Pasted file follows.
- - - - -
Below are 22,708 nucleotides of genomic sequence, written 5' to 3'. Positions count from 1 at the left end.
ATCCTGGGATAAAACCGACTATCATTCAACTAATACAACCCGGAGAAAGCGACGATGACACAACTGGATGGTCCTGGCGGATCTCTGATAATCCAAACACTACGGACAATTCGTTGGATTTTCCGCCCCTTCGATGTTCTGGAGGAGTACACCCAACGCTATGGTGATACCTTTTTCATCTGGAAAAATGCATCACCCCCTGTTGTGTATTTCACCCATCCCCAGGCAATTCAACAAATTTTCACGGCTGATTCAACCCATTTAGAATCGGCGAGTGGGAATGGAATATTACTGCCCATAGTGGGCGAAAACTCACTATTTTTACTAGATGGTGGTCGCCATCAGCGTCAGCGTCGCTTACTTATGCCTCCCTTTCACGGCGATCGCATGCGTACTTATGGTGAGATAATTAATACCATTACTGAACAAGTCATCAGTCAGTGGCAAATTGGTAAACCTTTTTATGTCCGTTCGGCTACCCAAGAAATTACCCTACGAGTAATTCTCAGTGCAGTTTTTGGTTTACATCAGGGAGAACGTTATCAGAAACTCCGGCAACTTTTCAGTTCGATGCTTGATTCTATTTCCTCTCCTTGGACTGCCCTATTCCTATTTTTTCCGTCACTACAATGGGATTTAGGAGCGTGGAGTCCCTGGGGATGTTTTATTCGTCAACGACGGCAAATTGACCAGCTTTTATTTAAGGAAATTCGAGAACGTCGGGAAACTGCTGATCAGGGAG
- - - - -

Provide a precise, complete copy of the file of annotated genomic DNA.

Below are 22,708 nucleotides of genomic sequence, written 5' to 3'. Positions count from 1 at the left end.
ATCCTGGGATAAAACCGACTATCATTCAACTAATACAACCCGGAGAAAGCGACGATGACACAACTGGATGGTCCTGGCGGATCTCTGATAATCCAAACACTACGGACAATTCGTTGGATTTTCCGCCCCTTCGATGTTCTGGAGGAGTACACCCAACGCTATGGTGATACCTTTTTCATCTGGAAAAATGCATCACCCCCTGTTGTGTATTTCACCCATCCCCAGGCAATTCAACAAATTTTCACGGCTGATTCAACCCATTTAGAATCGGCGAGTGGGAATGGAATATTACTGCCCATAGTGGGCGAAAACTCACTATTTTTACTAGATGGTGGTCGCCATCAGCGTCAGCGTCGCTTACTTATGCCTCCCTTTCACGGCGATCGCATGCGTACTTATGGTGAGATAATTAATACCATTACTGAACAAGTCATCAGTCAGTGGCAAATTGGTAAACCTTTTTATGTCCGTTCGGCTACCCAAGAAATTACCCTACGAGTAATTCTCAGTGCAGTTTTTGGTTTACATCAGGGAGAACGTTATCAGAAACTCCGGCAACTTTTCAGTTCGATGCTTGATTCTATTTCCTCTCCTTGGACTGCCCTATTCCTATTTTTTCCGTCACTACAATGGGATTTAGGAGCGTGGAGTCCCTGGGGATGTTTTATTCGTCAACGACGGCAAATTGACCAGCTTTTATTTAAGGAAATTCGAGAACGTCGGGAAACTGCTGATCAGGGAG